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1) n. the punishment given to a person convicted of a crime. A sentence is ordered by the judge, based on the verdict of the jury (or the judge's verdict if there was no jury) within the possible punishments set by state law (or Federal law in convictions for a Federal crime). Popularly, "sentence" refers to the jail or prison time ordered after conviction, as in "his sentence was 10 years in state prison." Technically, a sentence includes all fines, community service, restitution or other punishment, or terms of probation. Defendants who are first offenders without a felony record may be entitled to a probation or pre-sentence report by a probation officer based on background information and circumstances of the crime, often resulting in a recommendation as to probation and amount of punishment. For misdemeanors (lesser crimes) the maximum sentence is usually one year in county jail, but for felonies (major crimes) the sentence can range from a year to the death penalty for murder in most states. Under some circumstances the defendant may receive a "suspended sentence" which means the punishment is not imposed if the defendant does not get into other trouble for the period he/she would have spent in jail or prison, "concurrent sentences" in which the prison time for more than one crime is served at the same time and only lasts as long as the longest term, "consecutive sentences," in which the terms for several crimes are served one after another, and "indeterminate" sentences in which the actual release date is not set and will be based on review of prison conduct. (See: concurrent sentence, suspended sentence, indeterminate sentence, restitution, death penalty)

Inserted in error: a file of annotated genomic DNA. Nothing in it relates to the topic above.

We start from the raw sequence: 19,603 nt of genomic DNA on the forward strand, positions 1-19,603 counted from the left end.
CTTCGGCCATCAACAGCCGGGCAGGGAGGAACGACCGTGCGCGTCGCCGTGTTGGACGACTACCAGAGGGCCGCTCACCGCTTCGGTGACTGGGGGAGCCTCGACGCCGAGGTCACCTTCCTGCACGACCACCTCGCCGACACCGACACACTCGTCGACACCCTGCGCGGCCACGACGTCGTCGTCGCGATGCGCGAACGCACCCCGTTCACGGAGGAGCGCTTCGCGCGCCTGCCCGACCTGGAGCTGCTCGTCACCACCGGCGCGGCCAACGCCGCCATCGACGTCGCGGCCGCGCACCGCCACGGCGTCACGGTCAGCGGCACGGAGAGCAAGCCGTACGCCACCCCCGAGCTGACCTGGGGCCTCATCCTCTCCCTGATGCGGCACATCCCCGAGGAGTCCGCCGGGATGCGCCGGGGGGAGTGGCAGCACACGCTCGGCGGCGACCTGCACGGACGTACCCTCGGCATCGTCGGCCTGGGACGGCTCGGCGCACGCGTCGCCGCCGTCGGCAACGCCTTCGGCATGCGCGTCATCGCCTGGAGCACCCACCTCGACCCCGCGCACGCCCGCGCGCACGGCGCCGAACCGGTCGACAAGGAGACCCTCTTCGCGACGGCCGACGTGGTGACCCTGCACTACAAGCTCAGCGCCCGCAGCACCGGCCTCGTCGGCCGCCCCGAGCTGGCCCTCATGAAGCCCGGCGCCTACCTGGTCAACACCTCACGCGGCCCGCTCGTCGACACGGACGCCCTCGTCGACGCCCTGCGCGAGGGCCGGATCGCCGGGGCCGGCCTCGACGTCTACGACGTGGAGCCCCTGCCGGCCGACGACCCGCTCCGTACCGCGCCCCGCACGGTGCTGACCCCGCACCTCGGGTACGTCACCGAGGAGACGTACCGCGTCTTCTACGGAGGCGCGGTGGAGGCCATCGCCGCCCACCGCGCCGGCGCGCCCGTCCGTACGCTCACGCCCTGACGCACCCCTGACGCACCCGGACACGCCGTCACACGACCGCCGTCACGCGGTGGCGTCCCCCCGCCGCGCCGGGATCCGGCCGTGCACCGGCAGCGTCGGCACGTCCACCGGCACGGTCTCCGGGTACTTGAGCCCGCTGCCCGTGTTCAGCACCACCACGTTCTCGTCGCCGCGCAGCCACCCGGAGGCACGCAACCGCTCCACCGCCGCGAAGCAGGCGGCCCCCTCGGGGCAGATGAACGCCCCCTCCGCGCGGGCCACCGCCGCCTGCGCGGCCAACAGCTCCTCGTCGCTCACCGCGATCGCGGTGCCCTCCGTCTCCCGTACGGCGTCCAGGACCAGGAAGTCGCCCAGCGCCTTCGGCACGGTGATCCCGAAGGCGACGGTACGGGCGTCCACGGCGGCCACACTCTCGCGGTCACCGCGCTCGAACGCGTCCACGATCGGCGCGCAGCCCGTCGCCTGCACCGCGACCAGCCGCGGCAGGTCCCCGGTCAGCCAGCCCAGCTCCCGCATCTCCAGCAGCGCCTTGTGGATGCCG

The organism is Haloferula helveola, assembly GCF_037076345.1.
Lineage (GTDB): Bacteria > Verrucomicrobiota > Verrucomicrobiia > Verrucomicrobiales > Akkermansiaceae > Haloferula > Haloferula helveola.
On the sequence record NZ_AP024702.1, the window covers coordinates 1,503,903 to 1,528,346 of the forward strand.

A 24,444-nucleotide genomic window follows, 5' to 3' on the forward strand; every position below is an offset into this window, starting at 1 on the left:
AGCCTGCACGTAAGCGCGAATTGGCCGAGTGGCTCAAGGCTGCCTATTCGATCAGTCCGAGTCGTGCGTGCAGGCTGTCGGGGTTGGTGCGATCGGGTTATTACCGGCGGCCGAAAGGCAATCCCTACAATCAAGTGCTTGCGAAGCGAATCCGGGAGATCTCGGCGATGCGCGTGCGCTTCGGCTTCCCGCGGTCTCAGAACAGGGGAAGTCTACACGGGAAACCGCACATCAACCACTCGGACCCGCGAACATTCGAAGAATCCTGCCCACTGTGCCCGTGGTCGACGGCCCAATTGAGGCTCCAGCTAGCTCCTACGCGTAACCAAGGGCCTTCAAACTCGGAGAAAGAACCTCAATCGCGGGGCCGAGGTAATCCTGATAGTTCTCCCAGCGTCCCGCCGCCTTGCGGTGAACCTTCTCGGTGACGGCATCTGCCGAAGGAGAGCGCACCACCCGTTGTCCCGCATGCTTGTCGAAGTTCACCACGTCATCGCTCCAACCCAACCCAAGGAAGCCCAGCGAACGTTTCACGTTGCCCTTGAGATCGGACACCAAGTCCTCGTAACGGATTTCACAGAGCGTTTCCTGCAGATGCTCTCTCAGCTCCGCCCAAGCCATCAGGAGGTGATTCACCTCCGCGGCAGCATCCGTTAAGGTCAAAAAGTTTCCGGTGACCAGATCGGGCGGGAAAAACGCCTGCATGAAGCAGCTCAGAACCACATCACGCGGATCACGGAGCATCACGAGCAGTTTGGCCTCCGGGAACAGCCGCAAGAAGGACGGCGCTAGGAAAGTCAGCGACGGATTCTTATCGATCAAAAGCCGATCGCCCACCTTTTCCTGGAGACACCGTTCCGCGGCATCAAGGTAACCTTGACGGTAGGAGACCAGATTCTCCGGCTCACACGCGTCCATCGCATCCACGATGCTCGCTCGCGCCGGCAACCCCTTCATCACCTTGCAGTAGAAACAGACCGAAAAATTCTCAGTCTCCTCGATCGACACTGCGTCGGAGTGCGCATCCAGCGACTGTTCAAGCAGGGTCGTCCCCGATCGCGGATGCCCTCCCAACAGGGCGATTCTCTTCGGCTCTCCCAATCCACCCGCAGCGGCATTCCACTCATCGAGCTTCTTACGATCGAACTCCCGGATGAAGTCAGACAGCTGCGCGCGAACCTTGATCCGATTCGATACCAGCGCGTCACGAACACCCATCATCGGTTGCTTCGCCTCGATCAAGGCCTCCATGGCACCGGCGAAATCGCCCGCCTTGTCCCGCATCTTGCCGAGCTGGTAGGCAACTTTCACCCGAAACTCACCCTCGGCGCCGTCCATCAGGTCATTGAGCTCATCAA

Copyright © 1981-2005 by Gerald N. Hill and Kathleen T. Hill. All Right reserved.

SENTENCE. A judgment, or judicial declaration made by a judge in a cause. The term judgment is more usually applied to civil, and sentence to criminal proceedings.
     2. Sentences are final, when they put, an end to the case; or interlocutory, when they settle only some incidental matter which has arisen in the course of its progress. Vide Aso & Man. Inst. B. 3, t. 8, c. 1.

A Law Dictionary, Adapted to the Constitution and Laws of the United States. By John Bouvier. Published 1856.
References in periodicals archive ?
Mr Sentance said: "The UK economy continues to show healthy and sustained growth with GDP up by over 3% on a year ago.
Andrew Sentance became the firm's Senior Economic Adviser in November 2011 and was formerly an external member of the Bank of England's Monetary Policy Committee.
A few weeks ago, markets saw a better-than-evens chance the MPC would raise rates on Thursday for the first time since 2007, and Sentance had been joined by BoE chief economist Spencer Dale and external MPC member Martin Weale in calling for a hike.
Sentance believes it is significantly more likely than not that inflation
Sentance is the most hawkish member of the MPC and the only one to have voted for increases in interest rates at recent MPC meetings.
Sentance -- who has unsuccessfully voted for a hike four months running -- also said that embarking on a gradual tightening of policy now would help to reduce the shock to confidence of an abrupt rise in interest rates later.
Sentance's misgivings about an accomodative policy has found any support amongst his peers.
Mr Sentance, who is appointed by the Chancellor, said: "I'm delighted to be in Newcastle taking the temperature of economic conditions in the North East."
Andrew Sentance, an ex-member of the monetary policy committee, told the Mirror: "The longer the Bank says it's not going to raise rates, the more risk they will go up sharply when they do." Record low rates have boosted the economy and home buyers but hammered savers.
Another former MPC member, Andrew Sentance falls into that camp.
The voting position of the nine-strong committee remained unchanged this month, with Andrew Sentance in favour of a 0.5% increase during his last meeting on the committee.